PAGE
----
Friday, February 24, 2006

Portgate II: Extraordinary rendition of national security

A few days ago, I wrote a diary (excerpted and frontpaged by Kos here) about how George Bush had violated the "security presidency" post-9/11 mentality ethic that had governed all of his previous unconstitutional and illegal endeavors with regard to national security issues.


The only thing I couldn't really figure out is why.  Many Kossacks had speculated that the Carlyle Group had a role to play in arranging the deal, but that didn't seem enough of an explanation for something that could appear to be such a callous violation of the public trust.


But after Sunqueen212's diary on the secret agreement between the Bush Administration and the UAE, it has all become clear to me:


This is the extraordinary rendition of our national security.


More below.

I assume most of us know what extraordinary rendition is.  In case you don't, Wikipedia sums it up nicely:


Extraordinary rendition refers to an American extra-judicial procedure, widely believed to be illegal, of sending criminal suspects, generally suspected terrorists or supporters of terrorist organisations, to countries other than the United States for imprisonment and interrogation. Critics have accused the CIA of rendering suspects to other countries in order to avoid US laws prescribing due process and prohibiting torture and have called this "torture by proxy" or "torture flights".


In short, extraordinary rendition is a method of letting the executive branch get done what it wants to do with regard to torture, interrogation and even summary execution of suspects without interference from Congress and the Judiciary, who would actually make decisions on whether such practices were in violation of the laws and customs of the United States.


Well, that's the exact same thing that has happened with Port security.  I shall now quote from the AP Article that Sunqueen212 wrote her diary on:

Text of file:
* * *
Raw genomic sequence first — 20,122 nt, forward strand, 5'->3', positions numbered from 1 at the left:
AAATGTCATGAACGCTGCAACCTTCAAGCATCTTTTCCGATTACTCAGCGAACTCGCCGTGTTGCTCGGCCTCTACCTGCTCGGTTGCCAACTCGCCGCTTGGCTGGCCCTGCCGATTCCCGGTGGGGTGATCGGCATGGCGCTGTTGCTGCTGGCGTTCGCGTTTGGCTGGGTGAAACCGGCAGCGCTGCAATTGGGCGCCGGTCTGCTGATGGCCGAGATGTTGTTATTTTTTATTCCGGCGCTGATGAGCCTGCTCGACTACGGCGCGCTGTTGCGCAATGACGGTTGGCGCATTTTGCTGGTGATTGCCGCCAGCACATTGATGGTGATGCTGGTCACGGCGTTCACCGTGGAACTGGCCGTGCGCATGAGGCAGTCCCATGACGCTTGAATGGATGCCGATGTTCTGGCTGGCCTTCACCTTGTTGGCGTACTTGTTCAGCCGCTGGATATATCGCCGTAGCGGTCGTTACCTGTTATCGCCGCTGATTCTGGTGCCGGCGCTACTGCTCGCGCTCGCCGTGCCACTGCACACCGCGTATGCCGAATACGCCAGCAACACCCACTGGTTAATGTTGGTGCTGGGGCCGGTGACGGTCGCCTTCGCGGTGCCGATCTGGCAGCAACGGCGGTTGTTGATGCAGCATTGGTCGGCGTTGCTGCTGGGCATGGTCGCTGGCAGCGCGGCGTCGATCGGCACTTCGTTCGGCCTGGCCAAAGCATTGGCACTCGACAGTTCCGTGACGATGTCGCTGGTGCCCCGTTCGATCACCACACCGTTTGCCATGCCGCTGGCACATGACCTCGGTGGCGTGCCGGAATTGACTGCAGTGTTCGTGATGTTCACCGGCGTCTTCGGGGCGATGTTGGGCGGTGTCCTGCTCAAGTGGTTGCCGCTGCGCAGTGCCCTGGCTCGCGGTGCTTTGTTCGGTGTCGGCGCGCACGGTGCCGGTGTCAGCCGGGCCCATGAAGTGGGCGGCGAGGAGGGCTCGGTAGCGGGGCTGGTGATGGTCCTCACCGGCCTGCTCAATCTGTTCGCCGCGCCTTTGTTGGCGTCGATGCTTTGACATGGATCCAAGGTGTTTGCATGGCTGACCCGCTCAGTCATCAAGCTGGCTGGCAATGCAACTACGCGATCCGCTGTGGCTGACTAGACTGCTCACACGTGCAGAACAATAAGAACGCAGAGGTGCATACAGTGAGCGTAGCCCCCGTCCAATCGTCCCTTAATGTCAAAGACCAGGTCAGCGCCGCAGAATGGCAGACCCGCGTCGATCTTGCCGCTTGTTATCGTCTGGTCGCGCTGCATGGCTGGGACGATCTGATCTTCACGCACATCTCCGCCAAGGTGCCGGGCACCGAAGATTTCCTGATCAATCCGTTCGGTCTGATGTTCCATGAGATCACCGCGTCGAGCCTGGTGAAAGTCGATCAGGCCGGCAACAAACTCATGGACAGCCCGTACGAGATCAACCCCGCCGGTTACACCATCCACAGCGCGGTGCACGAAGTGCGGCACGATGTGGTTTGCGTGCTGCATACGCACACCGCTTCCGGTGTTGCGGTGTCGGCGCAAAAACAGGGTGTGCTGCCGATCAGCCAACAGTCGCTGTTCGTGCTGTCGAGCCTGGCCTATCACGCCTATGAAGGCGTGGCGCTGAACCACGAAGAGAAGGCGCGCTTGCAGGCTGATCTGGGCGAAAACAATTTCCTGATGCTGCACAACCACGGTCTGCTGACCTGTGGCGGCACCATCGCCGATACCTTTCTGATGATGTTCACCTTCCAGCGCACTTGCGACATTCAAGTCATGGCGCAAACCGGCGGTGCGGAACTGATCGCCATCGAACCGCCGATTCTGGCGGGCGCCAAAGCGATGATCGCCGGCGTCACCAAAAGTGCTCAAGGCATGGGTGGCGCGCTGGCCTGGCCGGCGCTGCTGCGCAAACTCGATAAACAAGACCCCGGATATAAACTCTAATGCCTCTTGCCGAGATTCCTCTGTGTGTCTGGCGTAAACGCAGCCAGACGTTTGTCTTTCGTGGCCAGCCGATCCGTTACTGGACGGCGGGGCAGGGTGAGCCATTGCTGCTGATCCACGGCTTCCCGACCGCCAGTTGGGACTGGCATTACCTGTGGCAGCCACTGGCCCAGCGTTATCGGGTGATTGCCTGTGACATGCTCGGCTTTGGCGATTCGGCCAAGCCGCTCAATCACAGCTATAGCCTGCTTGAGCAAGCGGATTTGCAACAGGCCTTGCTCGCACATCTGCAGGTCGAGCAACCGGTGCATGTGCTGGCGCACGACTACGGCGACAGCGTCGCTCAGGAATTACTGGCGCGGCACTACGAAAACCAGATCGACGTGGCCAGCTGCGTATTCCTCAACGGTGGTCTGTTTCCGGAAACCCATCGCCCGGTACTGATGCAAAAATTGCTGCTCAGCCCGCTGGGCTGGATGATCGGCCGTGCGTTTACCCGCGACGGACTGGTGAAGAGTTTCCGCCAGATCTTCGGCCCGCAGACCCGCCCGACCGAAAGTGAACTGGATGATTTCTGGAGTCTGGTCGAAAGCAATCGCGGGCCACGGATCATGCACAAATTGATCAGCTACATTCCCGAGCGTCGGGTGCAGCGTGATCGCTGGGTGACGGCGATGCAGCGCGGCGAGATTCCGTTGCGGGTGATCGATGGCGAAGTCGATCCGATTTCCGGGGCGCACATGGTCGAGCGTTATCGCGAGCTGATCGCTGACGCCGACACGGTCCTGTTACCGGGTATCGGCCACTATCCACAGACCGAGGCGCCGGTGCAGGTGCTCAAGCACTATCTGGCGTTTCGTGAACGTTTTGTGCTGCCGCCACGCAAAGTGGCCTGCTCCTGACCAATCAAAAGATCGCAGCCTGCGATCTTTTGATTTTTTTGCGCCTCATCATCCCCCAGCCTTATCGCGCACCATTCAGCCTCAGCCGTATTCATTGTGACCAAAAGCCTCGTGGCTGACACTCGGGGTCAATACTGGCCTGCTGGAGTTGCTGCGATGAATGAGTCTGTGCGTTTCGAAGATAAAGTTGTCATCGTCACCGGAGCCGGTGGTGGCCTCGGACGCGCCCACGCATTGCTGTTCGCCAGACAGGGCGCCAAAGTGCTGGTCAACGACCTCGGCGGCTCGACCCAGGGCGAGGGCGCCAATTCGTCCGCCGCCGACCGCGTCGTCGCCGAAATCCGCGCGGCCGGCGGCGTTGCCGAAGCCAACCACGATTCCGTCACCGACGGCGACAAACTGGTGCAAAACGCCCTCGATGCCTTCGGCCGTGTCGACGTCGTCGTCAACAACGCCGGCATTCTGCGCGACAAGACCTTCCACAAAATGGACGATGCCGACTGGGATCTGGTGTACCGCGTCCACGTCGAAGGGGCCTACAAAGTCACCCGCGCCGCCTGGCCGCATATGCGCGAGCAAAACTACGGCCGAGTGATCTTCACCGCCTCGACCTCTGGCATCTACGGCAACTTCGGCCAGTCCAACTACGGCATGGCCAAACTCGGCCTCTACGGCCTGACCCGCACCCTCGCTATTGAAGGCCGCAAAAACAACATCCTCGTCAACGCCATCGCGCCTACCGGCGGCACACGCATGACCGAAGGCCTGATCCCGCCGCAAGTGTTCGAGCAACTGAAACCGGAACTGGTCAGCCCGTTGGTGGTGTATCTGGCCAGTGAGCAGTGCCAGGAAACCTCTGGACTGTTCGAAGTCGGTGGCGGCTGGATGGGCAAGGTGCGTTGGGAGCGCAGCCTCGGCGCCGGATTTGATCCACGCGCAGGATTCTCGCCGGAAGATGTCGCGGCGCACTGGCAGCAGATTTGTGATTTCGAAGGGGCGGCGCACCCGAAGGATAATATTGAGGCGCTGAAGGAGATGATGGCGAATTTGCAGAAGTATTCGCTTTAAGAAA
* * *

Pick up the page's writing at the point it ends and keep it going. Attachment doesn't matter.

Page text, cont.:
(They) did not require Dubai Ports to keep copies of business records on U.S. soil, where they would be subject to court orders. It also did not require the company to designate an American citizen to accommodate U.S. government requests. Outside legal experts said such obligations are routinely attached to U.S. approvals of foreign sales in other industries.


now why on God's green earth would they do that?


Well, let's say that you're interested--as this administration is--in not letting Congress or the Judiciary know what the executive branch is up to, what information it's requesting, and why it wants the information it's requesting.  There really is only one way to get that done:  make secret deals with foreign governments for the obtaining of information over which our courts have no jurisdiction.


And that's exactly what's going on here.  Why would the bush administration intentionally omit the requirement that records be kept on U.S. soil?  intentionally omit the requirement that a U.S. citizen be designated to handle all information requests on behalf of the government?  Because they are interested in making sure U.S. law doesn't apply.


Imagine that this port deal goes through with the specifications detailed in the AP article referenced above.  You will have a situation where the Bush administration--and perhaps any subsequent administration--can request any records, or any other piece of information at all, from any port owned by the UAE, without any judicial or congressional oversight.


It's my opinion that the reason Bush is so adamant about this deal is not so his daddy and his friends at the Carlyle group can make more obscene amounts of cash.  My opinion on it is that this is all part of Bush's power grab for the executive branch.


The travesty of it all, however, is that as bad as extraordinary rendition is with regard to torture suspects, this port deal is even worse.  At least with torture we export people to foreign countries of questionable merit to do our dirty work.  With this port deal, however, the Bush administration has imported a country of questionable merit into the United States--making a secret deal with a foreign government to be able to avoid the oversight and separation of powers mandated by the U.S. constitution.


To me, that constitutes treason.

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